A soaring science book

Dragonfly – the terrifying story of Mir, Earth’s first outpost in space

By Bryan Burrough

As a boy, I had always been under the impression that NASA astronaut Michael Foale was from the same part of the world as me. I knew him to be from Louth, a village not far from my own hometown of Cleethorpes in Lincolnshire. I am sure that the Grimsby Telegraph described him as a local lad. Foale’s humble beginnings filled me with admiration and gave me a connection to outer space when he served aboard the space shuttles and Mir. However, it turns out that Foale grew up the son of an RAF man and an American woman. The family moved around a lot – Foale’s childhood included only a stint at an air force base in Lincolnshire.

This is one of the many difficult truths Burrough reveals in his compelling book about the joint American-Russian missions aboard the space station Mir in the mid-nineties. I am sure that Burrough didn’t perceive Foale’s background to be a major factor for his reader, but it resurrected in me the passion I had for space as a boy. Burrough has filled his book with the wonder, joy and admiration I haven’t felt for years: towards astronauts, engineers, scientists, pilots and the programmes that pull them all together. Burrough’s book trips along through the intricacies of the bumbling shuttle-Mir programme, an unlikely alliance between the strangest of bedfellows – the Americans and Russians. As a skilled journalist, Burrough gained access to every single important voice, from the ground crews to the political administrators and even the astronauts themselves. I can tell that Burrough put in weeks and weeks of research time in interviewing them and crawling through files and Mir-to-Earth communications records.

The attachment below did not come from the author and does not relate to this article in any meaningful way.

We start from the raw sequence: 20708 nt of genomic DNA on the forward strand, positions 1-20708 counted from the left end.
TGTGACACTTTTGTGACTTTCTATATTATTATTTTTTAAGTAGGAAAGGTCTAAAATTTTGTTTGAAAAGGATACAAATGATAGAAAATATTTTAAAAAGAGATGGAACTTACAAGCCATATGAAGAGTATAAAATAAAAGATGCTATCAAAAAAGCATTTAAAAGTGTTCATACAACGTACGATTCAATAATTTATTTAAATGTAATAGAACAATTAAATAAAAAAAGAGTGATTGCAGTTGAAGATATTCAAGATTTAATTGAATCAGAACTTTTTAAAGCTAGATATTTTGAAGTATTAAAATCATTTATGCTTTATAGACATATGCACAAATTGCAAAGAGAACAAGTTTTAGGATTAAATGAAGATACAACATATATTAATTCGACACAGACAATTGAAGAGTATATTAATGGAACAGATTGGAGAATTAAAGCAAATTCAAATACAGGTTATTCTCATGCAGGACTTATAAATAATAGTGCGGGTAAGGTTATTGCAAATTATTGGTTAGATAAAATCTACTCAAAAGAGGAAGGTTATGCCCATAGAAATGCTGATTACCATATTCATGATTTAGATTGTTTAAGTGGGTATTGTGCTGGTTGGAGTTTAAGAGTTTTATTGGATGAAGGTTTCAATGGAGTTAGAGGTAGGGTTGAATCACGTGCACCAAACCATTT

From all of this he has crafted a gripping account, centred around the fire, the so-called Near Miss and the almost-fatal collision when the space shuttle Progress struck Mir and tore a whole in its frail shell. The courage and smarts of the people who patched up Mir is astounding, but not half as intriguing as Burrough’s representation of the bickering and political point-scoring behind the scenes. Here lies Burrough’s real story. Here his talent shines. What an immense achievement.

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